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Your employment contracts MUST meet these 3 legal tax obligations

by , 24 November 2015
It's you legal obligation to give all employees written employment contracts. And in those contracts, you must very specific legal tax obligations.

Failure to do so can lead to a nasty audit by SARS.

So prevent SARS from tearing your employment contract apart by including these 3 items in them:

Item#1:  The cash amount due to the employee

This includes the salary AND allowances. You must cover allowances thoroughly.

For example, if an employee of yours uses her own cell phone, laptop or transport for business reasons, then you must cover her with an allowance or reimburse her.  But clearly specify any limits and procedures with regard to employee claims.

You should also describe all fringe benefits and attach a Rand value to these. Just remember to stick to the values approved in the Income Tax Act.

In essence, you should FULLY describe the remuneration structure.

Never make allowances and deductions mistakes again.

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Item#2: Contributions to benefit funds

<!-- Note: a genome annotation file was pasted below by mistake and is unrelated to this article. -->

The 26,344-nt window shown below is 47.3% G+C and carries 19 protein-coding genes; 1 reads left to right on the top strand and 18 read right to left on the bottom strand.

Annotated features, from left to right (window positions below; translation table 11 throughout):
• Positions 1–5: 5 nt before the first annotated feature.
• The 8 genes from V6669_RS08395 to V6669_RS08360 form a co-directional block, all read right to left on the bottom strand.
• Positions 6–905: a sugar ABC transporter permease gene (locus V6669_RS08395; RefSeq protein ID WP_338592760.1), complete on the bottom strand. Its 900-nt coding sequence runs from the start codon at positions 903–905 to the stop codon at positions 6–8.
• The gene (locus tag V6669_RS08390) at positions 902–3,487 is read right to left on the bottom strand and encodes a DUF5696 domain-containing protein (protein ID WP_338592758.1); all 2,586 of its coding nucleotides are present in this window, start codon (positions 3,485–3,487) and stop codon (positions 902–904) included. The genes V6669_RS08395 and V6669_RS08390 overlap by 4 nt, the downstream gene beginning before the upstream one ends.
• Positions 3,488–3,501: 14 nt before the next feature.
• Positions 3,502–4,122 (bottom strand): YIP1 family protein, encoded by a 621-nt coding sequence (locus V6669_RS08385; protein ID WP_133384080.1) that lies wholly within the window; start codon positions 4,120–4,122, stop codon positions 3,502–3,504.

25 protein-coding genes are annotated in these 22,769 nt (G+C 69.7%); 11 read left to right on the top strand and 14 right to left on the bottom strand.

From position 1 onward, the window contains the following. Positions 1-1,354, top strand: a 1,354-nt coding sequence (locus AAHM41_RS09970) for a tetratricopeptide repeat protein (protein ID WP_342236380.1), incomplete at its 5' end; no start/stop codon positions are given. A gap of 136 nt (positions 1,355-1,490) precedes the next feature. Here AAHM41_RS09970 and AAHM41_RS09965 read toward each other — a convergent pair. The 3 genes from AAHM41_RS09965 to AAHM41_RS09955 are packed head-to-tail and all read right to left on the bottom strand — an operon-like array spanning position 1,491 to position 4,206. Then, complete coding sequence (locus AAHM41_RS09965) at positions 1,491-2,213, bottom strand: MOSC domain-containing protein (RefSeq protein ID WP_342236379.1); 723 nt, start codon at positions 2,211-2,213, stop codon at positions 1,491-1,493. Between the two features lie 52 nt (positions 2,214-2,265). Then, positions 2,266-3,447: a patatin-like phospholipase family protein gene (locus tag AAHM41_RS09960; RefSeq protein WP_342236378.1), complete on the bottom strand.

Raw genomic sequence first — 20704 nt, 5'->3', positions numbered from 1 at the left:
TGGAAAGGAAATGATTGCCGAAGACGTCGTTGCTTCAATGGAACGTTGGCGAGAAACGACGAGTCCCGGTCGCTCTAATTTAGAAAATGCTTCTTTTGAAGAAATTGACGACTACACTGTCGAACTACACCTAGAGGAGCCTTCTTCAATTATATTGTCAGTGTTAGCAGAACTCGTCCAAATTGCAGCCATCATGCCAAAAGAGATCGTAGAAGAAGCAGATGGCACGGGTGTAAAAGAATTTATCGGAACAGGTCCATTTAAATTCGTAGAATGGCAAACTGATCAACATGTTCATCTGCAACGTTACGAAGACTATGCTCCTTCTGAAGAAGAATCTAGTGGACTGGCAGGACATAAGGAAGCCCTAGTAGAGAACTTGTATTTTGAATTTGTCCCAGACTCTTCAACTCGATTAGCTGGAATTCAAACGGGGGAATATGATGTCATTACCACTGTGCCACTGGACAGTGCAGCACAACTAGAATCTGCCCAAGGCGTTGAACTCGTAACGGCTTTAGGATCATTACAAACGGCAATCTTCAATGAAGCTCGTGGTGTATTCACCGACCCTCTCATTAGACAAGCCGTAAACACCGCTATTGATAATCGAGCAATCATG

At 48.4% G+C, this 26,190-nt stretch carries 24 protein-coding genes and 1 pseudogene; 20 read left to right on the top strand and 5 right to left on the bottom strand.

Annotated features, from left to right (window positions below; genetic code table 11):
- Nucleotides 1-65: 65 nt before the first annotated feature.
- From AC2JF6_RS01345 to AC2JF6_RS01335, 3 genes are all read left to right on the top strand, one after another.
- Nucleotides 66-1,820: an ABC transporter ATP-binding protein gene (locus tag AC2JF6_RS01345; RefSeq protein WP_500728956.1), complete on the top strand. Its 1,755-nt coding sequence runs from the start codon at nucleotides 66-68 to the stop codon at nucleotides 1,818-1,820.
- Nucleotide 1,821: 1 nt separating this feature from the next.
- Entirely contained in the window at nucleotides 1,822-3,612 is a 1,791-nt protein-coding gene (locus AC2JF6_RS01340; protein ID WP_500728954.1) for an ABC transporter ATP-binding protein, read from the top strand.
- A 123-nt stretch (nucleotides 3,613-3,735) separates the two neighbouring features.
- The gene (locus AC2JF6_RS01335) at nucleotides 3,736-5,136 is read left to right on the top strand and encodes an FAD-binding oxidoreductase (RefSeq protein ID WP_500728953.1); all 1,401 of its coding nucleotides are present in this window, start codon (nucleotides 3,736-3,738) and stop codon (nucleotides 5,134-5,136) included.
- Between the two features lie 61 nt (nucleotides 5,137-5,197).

If either you or the employee contribute to a benefit fund, including medical aid, pension or provident fund, then you must specify who contributes what.

But always remember that these contributions must be made in line with the rules of the schemes concerned. When SARS does a PAYE audit, they check actual payslips, payments and employment contracts with regard to the scheme rules to make sure that everything is in order.  

Item#3:  Details on who's responsible for costs if an employee uses her own tools

If an employee uses her own tools for her trade, you must detail who's responsible for the trade.

Now, it's important for you to note that if, for example, your employee receives an allowance for his cell phone, he'll be taxed on the allowance and can't deduct his actual expenses.

In this case it's better that you reimburse her for the actual expenses, rather than give her an allowance.
TIP: If your employee uses his or her cell phone for business purposes, then it's better that you get her one. There's no fringe benefit on this, which means that your employee can use them without having to pay extra tax. Plus, you can deduct the costs and expenses from your own taxable income.

Do you want to learn more tax with regard to employment? Then subscribe to the Practical Tax Loose Leaf Service today.

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